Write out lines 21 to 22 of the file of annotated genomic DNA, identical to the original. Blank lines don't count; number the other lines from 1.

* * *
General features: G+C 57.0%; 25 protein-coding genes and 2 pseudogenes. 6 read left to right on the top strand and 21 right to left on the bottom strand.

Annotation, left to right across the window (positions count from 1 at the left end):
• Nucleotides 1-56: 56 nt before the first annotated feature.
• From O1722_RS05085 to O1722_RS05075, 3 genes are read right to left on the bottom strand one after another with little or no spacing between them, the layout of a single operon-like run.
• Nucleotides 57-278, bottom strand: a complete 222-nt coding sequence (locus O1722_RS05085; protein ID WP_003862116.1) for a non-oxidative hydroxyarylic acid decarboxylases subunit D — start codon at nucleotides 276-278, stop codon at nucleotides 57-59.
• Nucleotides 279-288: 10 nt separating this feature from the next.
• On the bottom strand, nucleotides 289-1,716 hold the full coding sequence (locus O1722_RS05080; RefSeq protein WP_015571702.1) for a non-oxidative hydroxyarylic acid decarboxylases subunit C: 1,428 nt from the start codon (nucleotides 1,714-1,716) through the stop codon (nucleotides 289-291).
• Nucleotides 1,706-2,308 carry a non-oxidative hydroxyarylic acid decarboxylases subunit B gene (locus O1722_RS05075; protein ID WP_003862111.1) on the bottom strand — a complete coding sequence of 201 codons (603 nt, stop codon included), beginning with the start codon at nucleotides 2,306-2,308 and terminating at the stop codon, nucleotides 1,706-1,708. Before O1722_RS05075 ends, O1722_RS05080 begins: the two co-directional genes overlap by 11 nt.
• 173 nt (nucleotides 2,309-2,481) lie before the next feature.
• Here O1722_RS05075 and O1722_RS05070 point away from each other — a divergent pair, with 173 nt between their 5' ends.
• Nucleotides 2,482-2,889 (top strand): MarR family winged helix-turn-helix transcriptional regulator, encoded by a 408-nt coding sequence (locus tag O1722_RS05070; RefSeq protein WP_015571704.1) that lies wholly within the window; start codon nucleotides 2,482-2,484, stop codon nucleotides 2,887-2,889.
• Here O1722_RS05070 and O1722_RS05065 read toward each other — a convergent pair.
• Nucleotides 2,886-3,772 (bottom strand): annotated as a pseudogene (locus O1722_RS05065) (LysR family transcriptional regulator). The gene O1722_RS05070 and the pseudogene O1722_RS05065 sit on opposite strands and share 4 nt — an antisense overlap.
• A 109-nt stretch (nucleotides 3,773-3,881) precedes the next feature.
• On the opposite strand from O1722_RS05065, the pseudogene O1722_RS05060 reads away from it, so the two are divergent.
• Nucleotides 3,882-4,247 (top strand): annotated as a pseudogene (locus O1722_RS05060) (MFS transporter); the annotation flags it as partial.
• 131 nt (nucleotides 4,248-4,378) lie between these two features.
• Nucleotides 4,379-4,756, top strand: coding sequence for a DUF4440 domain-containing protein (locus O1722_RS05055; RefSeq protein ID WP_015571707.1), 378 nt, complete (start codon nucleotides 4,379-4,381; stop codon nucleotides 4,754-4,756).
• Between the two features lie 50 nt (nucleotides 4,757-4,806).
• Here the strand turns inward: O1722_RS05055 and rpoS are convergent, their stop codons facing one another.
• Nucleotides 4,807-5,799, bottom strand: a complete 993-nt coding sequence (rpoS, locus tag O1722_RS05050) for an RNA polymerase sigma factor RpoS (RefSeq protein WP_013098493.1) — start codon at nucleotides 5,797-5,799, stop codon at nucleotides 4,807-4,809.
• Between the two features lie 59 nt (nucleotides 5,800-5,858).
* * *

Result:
• Nucleotides 4,807-5,799, bottom strand: a complete 993-nt coding sequence (rpoS, locus tag O1722_RS05050) for an RNA polymerase sigma factor RpoS (RefSeq protein WP_013098493.1) — start codon at nucleotides 5,797-5,799, stop codon at nucleotides 4,807-4,809.
• Between the two features lie 59 nt (nucleotides 5,800-5,858).